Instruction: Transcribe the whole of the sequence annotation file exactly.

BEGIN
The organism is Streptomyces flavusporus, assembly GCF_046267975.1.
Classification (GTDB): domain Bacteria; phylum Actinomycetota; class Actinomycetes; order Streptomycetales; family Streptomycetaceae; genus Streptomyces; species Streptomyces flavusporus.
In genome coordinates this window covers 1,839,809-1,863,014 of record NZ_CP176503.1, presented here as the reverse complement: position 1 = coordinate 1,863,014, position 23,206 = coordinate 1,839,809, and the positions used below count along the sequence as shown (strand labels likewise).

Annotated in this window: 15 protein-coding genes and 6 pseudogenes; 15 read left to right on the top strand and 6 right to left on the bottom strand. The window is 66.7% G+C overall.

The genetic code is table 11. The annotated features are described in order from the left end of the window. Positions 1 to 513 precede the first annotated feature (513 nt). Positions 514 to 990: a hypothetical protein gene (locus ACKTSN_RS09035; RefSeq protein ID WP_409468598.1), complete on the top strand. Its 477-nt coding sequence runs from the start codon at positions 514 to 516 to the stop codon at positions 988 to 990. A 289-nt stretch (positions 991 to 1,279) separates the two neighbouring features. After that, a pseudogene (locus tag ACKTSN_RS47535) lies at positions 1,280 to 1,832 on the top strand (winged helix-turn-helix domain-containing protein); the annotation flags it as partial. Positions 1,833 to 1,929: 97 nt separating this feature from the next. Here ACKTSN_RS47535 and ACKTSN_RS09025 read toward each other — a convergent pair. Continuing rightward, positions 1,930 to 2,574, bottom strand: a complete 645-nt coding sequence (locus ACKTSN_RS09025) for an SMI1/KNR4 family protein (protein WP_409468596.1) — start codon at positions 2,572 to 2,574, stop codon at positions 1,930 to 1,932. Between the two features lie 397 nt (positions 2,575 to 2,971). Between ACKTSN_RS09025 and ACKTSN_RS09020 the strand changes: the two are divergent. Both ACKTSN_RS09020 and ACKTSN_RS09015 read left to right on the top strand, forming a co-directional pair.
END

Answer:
The organism is Streptomyces flavusporus, assembly GCF_046267975.1.
Classification (GTDB): domain Bacteria; phylum Actinomycetota; class Actinomycetes; order Streptomycetales; family Streptomycetaceae; genus Streptomyces; species Streptomyces flavusporus.
In genome coordinates this window covers 1,839,809-1,863,014 of record NZ_CP176503.1, presented here as the reverse complement: position 1 = coordinate 1,863,014, position 23,206 = coordinate 1,839,809, and the positions used below count along the sequence as shown (strand labels likewise).

Annotated in this window: 15 protein-coding genes and 6 pseudogenes; 15 read left to right on the top strand and 6 right to left on the bottom strand. The window is 66.7% G+C overall.

The genetic code is table 11. The annotated features are described in order from the left end of the window. Positions 1 to 513 precede the first annotated feature (513 nt). Positions 514 to 990: a hypothetical protein gene (locus ACKTSN_RS09035; RefSeq protein ID WP_409468598.1), complete on the top strand. Its 477-nt coding sequence runs from the start codon at positions 514 to 516 to the stop codon at positions 988 to 990. A 289-nt stretch (positions 991 to 1,279) separates the two neighbouring features. After that, a pseudogene (locus tag ACKTSN_RS47535) lies at positions 1,280 to 1,832 on the top strand (winged helix-turn-helix domain-containing protein); the annotation flags it as partial. Positions 1,833 to 1,929: 97 nt separating this feature from the next. Here ACKTSN_RS47535 and ACKTSN_RS09025 read toward each other — a convergent pair. Continuing rightward, positions 1,930 to 2,574, bottom strand: a complete 645-nt coding sequence (locus ACKTSN_RS09025) for an SMI1/KNR4 family protein (protein WP_409468596.1) — start codon at positions 2,572 to 2,574, stop codon at positions 1,930 to 1,932. Between the two features lie 397 nt (positions 2,575 to 2,971). Between ACKTSN_RS09025 and ACKTSN_RS09020 the strand changes: the two are divergent. Both ACKTSN_RS09020 and ACKTSN_RS09015 read left to right on the top strand, forming a co-directional pair.